The U.S. Securities and Exchange Commission (SEC) commemorated National Disability Employment Awareness Month with the help of a guest speaker who shielded herself and her disability in her youth before evolving into the first openly autistic attorney ever to be admitted to the Florida Bar.
In addition to her legal work, Haley Moss is an accomplished author, artist and disability rights advocate. She began the discussion at a virtual event hosted by the SEC’s Disability Interests Advisory Committee by explaining why she chose her current career path.
As a child, Moss practiced art to escape from difficult social situations. She would only tell doctors, family members and close friends about her disability on a need-to-know basis. However, this approach quickly changed when 13-year-old Moss was asked to speak at a conference about her disability and was later approached to write her first book. In college, she discovered her passion for disability advocacy and decided that becoming a lawyer would allow her to advocate for others. “I didn’t think my disability was the thing I would spend my life talking about,” she said. “I figured out later it was my calling. I realized how much weight my story carries and that I had the ability to help other people.”
I didn’t think my disability was the thing I would spend my life talking about. I figured out later it was my calling. I realized how much weight my story carries and that I had the ability to help other people.
-Haley Moss, Disability Advocate
The conversation shifted to Moss’s admiration for her parents and how influential they were in her success throughout school. Her parents were always supportive of her various interests and allowed her to be herself. Moss described the importance of parents supporting their children with disabilities and believed they should openly talk with their children about their disabilities and teach them how to advocate for themselves. Conversations about disabilities must be understandable to a child and should not focus on weaknesses or struggles.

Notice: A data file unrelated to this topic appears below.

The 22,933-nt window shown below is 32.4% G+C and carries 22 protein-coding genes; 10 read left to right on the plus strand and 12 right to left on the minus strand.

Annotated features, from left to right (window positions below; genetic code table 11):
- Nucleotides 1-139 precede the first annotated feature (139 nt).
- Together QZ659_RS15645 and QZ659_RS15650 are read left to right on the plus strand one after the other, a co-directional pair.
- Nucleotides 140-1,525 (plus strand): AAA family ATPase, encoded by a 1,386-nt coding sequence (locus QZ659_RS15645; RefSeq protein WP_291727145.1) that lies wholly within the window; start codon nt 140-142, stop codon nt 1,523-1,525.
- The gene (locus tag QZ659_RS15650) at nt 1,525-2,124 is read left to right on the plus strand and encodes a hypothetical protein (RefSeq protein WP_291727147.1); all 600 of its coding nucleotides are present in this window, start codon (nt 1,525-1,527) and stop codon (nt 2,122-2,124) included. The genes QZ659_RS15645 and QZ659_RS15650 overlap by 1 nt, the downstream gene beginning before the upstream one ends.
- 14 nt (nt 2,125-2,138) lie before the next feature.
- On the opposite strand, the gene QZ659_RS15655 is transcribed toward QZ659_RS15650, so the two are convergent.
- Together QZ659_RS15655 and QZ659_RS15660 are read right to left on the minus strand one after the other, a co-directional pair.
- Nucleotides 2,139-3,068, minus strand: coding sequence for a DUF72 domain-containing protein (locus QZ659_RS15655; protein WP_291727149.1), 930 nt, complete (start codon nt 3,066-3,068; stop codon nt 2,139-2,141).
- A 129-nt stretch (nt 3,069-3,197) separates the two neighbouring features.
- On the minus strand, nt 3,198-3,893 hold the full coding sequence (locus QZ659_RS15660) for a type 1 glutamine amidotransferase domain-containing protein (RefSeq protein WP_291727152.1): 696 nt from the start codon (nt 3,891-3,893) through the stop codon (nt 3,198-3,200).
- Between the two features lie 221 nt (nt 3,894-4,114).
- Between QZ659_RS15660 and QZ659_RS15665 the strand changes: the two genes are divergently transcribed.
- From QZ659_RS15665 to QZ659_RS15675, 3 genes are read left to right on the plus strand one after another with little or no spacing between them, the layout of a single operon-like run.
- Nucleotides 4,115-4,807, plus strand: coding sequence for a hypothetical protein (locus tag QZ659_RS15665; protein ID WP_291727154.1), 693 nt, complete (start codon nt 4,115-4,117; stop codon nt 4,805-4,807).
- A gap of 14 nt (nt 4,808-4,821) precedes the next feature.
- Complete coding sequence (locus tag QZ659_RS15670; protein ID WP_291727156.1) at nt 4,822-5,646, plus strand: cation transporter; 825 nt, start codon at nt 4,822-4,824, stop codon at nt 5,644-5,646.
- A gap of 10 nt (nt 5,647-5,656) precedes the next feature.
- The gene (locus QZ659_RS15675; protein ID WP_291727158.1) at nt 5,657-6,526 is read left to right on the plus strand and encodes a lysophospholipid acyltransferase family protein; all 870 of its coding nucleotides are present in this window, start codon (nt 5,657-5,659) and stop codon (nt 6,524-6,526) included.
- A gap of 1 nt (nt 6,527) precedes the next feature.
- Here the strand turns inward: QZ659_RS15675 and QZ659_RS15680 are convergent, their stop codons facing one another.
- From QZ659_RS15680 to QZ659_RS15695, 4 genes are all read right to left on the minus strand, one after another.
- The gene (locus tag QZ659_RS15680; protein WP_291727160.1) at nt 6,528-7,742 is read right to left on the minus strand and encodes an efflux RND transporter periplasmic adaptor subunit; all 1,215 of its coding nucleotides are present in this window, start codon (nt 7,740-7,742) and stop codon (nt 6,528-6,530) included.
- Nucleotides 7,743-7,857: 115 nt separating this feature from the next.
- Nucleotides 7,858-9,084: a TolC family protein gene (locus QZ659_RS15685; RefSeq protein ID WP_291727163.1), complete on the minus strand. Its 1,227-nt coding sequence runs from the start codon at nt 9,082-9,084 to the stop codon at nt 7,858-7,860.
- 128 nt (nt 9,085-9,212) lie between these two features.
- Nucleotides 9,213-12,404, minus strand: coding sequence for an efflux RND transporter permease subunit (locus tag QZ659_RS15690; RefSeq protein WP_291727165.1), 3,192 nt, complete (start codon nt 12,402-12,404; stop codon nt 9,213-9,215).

Moss also discussed the practices that companies can implement to best support employees with disabilities. She explained that employees do not disclose their disabilities for a variety of reasons, especially since reporting can result in invasive questions. The goal of self-identification in the workplace is to ensure support and safety to those who choose to report their disabilities, instead of pressuring all employees to self-identify. Companies must create a culture where employees feel safe to identify their disabilities, she said. This objective can be achieved by providing accommodations to better serve employees’ needs, such as allowing them to work from home or including closed captions and an interpreter during meetings. In addition to creating a positive environment for everyone, Moss encouraged managers to change their hiring practices and remove their personal biases when choosing candidates.
Following the Q&A with the audience, Commissioner Mark Uyeda presented Moss with a certificate of appreciation for her leadership and advocacy on neurodiversity in the workplace. Commissioner Caroline Crenshaw concluded the event with closing remarks on the importance and future of disability advocacy at the SEC.
Modified: April 6, 2023